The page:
Virago went on to reprint the novel with two further designs in the years that followed. (Figures 2 and 3)
Neither really captures the charm, for me, of the first design, though admittedly, the second edition does highlight two key elements of the Elizabeth narrative that are missing from the first: namely, the themes of solitude and reading.
The third edition seems to have focused in on just one design element of the second—garden statuary—and made it the focus of the whole piece. It is visually appealing but the mood has definitely changed–this is a brooding, sturm und drang garden and doesn’t really capture, for me, the effervescent charm of “Elizabeth’s” voice.
Like them or not, there is little question that Virago’s book covers were precedent-setting, creating an association between Elizabeth and the Impressionist movement that has played out on the cover of many subsequent editions of the text since the mid-90s.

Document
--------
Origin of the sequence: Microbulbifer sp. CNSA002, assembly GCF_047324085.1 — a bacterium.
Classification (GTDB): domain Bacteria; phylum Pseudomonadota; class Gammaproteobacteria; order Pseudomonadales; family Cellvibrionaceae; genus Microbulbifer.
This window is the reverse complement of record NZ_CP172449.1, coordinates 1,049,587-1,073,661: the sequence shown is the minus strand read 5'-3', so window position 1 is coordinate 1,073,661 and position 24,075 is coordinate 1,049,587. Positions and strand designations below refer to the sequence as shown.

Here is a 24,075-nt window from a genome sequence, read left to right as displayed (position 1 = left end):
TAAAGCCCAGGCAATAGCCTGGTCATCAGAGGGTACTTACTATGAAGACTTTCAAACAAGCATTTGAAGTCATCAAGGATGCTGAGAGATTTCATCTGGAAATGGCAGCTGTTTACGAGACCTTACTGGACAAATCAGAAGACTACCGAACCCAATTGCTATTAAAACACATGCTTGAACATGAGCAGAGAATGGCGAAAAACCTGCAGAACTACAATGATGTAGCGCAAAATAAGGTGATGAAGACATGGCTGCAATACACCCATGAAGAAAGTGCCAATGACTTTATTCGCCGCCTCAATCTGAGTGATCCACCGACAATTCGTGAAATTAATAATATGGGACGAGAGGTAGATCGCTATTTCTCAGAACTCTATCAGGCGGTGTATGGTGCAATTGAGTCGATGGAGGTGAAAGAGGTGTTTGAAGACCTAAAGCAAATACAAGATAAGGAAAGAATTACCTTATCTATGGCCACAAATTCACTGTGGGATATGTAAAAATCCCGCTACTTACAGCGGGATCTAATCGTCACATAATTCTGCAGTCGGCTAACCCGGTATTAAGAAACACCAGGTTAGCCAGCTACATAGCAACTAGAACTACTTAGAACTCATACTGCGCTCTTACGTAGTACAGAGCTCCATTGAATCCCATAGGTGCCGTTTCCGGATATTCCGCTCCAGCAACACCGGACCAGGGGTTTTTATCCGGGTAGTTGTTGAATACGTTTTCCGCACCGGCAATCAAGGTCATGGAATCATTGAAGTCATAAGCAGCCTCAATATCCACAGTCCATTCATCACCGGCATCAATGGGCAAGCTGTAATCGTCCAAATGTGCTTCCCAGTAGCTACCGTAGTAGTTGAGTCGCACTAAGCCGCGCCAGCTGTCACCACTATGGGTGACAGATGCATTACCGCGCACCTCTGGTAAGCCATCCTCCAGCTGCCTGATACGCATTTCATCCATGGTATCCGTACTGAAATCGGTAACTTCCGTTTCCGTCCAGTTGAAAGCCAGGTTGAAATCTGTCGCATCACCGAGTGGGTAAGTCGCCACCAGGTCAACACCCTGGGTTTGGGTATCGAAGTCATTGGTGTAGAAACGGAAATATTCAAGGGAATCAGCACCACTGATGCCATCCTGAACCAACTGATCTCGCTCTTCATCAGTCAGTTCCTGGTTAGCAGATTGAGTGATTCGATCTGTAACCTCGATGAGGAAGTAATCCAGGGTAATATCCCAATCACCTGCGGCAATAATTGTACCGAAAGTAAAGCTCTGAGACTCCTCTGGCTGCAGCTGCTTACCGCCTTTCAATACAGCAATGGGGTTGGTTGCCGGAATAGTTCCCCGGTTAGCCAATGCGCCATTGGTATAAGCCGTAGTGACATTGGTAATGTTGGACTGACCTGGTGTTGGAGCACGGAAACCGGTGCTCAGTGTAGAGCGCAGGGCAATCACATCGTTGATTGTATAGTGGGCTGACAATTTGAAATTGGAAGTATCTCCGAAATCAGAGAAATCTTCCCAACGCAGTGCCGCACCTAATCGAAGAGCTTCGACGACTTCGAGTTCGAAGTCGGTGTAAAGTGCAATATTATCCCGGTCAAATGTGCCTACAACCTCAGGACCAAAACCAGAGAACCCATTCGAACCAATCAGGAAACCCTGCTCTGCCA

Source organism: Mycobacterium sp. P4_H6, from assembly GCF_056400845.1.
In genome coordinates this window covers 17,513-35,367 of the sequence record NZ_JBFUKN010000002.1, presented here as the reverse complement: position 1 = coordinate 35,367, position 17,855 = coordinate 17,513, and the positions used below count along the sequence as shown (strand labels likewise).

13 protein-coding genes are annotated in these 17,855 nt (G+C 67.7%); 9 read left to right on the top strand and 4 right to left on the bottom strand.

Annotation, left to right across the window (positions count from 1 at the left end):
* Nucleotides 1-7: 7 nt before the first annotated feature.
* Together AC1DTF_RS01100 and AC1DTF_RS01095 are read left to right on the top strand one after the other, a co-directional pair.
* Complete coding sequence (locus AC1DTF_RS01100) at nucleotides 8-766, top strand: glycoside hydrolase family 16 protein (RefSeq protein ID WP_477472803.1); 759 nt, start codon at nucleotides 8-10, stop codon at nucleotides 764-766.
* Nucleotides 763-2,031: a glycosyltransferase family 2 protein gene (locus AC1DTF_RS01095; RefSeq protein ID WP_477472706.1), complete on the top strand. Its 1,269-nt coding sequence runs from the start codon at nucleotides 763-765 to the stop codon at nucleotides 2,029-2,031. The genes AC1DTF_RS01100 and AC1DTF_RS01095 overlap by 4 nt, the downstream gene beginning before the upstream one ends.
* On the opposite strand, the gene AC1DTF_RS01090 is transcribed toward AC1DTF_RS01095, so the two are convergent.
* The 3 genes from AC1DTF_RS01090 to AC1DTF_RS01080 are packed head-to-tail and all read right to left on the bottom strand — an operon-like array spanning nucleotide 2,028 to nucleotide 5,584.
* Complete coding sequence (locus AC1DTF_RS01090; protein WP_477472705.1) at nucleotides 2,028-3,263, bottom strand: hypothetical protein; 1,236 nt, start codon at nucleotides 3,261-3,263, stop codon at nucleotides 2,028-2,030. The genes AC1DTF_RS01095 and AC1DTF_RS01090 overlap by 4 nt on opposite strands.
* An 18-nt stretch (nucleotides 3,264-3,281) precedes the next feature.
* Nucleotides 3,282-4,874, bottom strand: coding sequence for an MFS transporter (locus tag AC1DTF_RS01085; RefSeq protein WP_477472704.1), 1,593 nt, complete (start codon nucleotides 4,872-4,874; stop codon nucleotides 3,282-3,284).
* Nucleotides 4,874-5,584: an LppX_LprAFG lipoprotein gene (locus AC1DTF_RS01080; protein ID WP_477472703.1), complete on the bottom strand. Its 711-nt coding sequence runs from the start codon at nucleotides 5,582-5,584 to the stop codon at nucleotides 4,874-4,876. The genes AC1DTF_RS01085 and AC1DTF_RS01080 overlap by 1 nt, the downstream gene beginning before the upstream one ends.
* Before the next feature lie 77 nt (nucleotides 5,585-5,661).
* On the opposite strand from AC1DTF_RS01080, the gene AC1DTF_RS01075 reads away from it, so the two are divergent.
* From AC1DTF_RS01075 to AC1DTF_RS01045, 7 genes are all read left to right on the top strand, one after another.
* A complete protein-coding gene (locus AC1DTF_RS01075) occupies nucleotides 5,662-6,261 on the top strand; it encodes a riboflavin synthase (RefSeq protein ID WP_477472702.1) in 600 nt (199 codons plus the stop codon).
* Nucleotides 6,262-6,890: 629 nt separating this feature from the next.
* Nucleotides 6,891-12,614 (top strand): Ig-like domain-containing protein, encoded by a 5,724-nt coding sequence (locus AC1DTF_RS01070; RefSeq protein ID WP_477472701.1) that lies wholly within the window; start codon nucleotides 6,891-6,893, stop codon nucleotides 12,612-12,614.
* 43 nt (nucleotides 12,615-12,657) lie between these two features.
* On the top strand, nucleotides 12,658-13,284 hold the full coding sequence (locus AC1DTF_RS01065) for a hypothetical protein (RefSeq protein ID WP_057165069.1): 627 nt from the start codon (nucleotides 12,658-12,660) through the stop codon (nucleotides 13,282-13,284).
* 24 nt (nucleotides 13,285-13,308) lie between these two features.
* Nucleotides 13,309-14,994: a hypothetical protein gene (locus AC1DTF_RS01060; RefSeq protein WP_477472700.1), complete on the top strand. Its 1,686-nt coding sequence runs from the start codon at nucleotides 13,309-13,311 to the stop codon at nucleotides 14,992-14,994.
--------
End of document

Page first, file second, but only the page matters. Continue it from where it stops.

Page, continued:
Here, for example, is the illustration used to advertise Elizabeth and her German Garden when it featured as the BBC ‘Book at Bedtime’ in November 2019:
The illustration of Benediction Classics’ hardcover version (figure 5), published in Feb 2018, returned to the figure of the solitary woman, dressed in white and walking in a garden—she’s carrying a parasol rather than a book, but one feels that the woman and the garden get an equal billing on this cover, which does, to my mind, reflect the balance of the narrative’s focus.
The proliferation of e-books over the years has resulted in a number of new editions of Elizabeth and Her German Garden, among them the version published by Girlebooks. (Figure 6)
Disappointingly, the garden has been relegated to the background in this cover, but there’s no doubt that the (now) familiar link between Elizabeth and her German Garden and Impressionist painting is very much in evidence here.
It’s worth noting that the Virago cover and the look-alikes it inspired are a far cry from what Elizabeth von Arnim had in mind when she initially published her book with MacMillan & Company in 1898. We know from her letters to Henry Macmillan that von Arnim had strong opinions on the book’s design, indicating her preference for plain green cloth bindings and simple lettering.